Once the claim is processed, you can use the money from the claim to pay off that debt.
If there is no insurance
You’ll need to contact the creditors to make arrangements to pay off the debts, if they haven’t already made a claim on the estate.
For joint debts:
- You should check the terms of the loan.
- Ask them to take out your deceased partner’s name from the bills and transfer all future bills to your sole name.
- If you can’t afford to pay each instalment in full, see if you can renegotiate the repayments to an amount and schedule that you can manage.
Read the What if I’m struggling to pay the debts of someone who’s died? section below.
For individual debts:
- Ask for a statement or letter showing the outstanding balance on the debt.
- Give them the name and contact details of the executor or administrator for the deceased’s estate. They’re responsible for making sure that the debt is paid from the estate.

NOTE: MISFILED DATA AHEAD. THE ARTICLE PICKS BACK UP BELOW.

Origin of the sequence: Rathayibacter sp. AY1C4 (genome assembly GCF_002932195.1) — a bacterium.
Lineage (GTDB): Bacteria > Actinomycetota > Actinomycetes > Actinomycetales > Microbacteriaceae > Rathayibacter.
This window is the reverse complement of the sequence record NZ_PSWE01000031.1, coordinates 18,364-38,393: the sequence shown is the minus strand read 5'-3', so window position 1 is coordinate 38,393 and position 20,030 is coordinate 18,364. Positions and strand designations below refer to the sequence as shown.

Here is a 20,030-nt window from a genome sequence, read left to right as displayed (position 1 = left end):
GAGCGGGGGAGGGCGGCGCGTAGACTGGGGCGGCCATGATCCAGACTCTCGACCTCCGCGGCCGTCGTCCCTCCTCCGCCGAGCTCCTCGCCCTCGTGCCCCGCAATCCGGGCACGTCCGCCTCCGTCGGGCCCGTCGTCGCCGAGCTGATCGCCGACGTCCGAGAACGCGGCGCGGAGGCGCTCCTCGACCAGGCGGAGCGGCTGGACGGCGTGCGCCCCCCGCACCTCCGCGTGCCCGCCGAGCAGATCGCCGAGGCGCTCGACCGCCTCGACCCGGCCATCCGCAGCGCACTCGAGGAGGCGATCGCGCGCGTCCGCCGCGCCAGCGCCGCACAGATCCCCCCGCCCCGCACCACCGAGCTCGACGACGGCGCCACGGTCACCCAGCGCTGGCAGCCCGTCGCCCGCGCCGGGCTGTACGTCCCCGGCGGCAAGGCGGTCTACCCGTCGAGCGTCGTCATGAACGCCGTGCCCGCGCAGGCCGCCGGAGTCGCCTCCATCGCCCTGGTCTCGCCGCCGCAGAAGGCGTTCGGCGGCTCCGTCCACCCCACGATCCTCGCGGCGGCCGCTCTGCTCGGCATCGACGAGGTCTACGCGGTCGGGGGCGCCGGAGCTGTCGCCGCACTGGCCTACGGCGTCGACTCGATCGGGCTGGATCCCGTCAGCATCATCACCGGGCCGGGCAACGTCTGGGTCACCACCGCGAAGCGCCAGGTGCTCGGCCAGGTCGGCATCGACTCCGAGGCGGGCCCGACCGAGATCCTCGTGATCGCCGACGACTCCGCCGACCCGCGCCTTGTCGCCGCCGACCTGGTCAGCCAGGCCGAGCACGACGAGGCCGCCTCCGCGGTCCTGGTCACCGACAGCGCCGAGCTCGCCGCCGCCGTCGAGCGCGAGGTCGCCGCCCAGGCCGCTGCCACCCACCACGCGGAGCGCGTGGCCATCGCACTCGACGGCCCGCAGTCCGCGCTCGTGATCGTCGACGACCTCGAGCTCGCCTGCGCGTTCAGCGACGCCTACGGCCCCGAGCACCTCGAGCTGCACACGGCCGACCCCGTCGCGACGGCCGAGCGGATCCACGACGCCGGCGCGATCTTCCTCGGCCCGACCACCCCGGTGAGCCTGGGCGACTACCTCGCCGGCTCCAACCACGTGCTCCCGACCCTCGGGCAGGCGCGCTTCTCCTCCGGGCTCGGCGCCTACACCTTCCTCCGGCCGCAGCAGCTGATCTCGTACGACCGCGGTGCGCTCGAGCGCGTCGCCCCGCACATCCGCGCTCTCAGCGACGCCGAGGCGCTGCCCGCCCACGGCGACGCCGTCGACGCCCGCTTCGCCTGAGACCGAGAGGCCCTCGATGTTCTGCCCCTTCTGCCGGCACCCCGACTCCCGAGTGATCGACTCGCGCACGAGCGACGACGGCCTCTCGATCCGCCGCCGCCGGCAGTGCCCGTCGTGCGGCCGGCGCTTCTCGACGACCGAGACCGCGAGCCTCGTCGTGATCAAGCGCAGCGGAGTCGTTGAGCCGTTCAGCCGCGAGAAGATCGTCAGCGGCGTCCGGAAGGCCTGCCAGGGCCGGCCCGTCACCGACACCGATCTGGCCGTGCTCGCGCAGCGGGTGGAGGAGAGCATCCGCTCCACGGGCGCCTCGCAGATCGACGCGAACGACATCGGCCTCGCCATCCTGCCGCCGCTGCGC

- If you’re the administrator of the estate, you’ll need to have probate or a grant of administration.
- The executor will also pay the debts off in priority order.
Step 3: Pay in priority order
Once you have probate or grant of administration, you can use the money in the estate to pay off the debts that aren’t covered by insurance.
Paying the debts first is more important than distributing the estate to the heirs.
You should pay off the debts in this order of importance:
- Secured debts, such as the mortgage.
- Reasonable funeral costs and the costs of administering the estate.
- Unsecured debts, such as credit cards, utility bills, unpaid rent, Council Tax and other taxes, and repayment of overpaid benefits.